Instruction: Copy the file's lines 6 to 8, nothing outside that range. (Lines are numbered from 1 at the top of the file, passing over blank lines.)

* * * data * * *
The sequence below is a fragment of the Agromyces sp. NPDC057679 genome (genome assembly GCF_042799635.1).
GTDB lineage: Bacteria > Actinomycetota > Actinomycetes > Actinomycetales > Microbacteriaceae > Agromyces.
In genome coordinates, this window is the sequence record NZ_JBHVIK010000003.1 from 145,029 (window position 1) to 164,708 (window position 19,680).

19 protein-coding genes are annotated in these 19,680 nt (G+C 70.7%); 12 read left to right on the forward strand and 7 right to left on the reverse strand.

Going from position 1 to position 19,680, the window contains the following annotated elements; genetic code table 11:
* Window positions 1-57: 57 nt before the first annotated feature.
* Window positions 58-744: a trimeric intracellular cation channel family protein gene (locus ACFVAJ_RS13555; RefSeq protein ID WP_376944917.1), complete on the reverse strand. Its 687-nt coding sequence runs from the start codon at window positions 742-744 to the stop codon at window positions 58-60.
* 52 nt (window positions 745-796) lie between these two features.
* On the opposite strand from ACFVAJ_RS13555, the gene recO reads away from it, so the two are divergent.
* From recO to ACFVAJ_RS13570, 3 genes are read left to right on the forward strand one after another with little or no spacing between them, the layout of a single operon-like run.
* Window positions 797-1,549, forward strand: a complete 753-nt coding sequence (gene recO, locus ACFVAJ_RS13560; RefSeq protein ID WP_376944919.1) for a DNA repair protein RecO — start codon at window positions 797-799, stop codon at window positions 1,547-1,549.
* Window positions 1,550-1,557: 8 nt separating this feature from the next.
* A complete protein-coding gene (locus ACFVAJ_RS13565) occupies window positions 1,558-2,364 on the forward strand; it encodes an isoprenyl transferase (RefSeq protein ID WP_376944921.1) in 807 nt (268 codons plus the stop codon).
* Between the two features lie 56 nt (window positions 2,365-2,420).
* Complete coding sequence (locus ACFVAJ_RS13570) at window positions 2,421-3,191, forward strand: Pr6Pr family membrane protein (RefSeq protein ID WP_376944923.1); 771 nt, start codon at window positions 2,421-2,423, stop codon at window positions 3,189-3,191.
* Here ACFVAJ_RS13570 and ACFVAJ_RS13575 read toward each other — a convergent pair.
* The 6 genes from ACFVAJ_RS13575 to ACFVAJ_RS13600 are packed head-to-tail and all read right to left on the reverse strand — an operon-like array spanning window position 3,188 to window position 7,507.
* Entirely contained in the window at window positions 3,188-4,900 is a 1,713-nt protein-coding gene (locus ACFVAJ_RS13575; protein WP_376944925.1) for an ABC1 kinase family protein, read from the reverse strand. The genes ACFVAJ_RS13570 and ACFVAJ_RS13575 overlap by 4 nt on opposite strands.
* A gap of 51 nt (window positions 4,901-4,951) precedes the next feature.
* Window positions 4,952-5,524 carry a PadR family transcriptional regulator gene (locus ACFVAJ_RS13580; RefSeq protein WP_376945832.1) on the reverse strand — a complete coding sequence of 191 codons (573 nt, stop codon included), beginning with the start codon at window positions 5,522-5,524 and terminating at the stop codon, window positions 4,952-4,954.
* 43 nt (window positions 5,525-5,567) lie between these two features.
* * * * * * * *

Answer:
* Window positions 1-57: 57 nt before the first annotated feature.
* Window positions 58-744: a trimeric intracellular cation channel family protein gene (locus ACFVAJ_RS13555; RefSeq protein ID WP_376944917.1), complete on the reverse strand. Its 687-nt coding sequence runs from the start codon at window positions 742-744 to the stop codon at window positions 58-60.
* 52 nt (window positions 745-796) lie between these two features.